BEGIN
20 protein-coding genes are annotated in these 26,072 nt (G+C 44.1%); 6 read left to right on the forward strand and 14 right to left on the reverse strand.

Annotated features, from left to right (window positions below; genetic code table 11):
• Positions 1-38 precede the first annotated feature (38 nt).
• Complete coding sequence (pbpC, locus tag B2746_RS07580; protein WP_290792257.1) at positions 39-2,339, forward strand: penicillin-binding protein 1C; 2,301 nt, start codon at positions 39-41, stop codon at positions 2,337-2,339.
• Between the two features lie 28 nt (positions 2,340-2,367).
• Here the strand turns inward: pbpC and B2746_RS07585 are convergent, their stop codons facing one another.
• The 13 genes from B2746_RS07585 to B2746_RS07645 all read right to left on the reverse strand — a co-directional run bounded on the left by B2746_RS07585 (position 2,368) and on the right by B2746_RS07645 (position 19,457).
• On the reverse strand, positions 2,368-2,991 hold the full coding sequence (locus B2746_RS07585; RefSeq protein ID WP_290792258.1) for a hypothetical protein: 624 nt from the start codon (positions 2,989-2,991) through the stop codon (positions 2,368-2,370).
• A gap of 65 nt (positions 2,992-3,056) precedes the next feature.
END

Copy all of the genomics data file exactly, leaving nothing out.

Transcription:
20 protein-coding genes are annotated in these 26,072 nt (G+C 44.1%); 6 read left to right on the forward strand and 14 right to left on the reverse strand.

Annotated features, from left to right (window positions below; genetic code table 11):
• Positions 1-38 precede the first annotated feature (38 nt).
• Complete coding sequence (pbpC, locus tag B2746_RS07580; protein WP_290792257.1) at positions 39-2,339, forward strand: penicillin-binding protein 1C; 2,301 nt, start codon at positions 39-41, stop codon at positions 2,337-2,339.
• Between the two features lie 28 nt (positions 2,340-2,367).
• Here the strand turns inward: pbpC and B2746_RS07585 are convergent, their stop codons facing one another.
• The 13 genes from B2746_RS07585 to B2746_RS07645 all read right to left on the reverse strand — a co-directional run bounded on the left by B2746_RS07585 (position 2,368) and on the right by B2746_RS07645 (position 19,457).
• On the reverse strand, positions 2,368-2,991 hold the full coding sequence (locus B2746_RS07585; RefSeq protein ID WP_290792258.1) for a hypothetical protein: 624 nt from the start codon (positions 2,989-2,991) through the stop codon (positions 2,368-2,370).
• A gap of 65 nt (positions 2,992-3,056) precedes the next feature.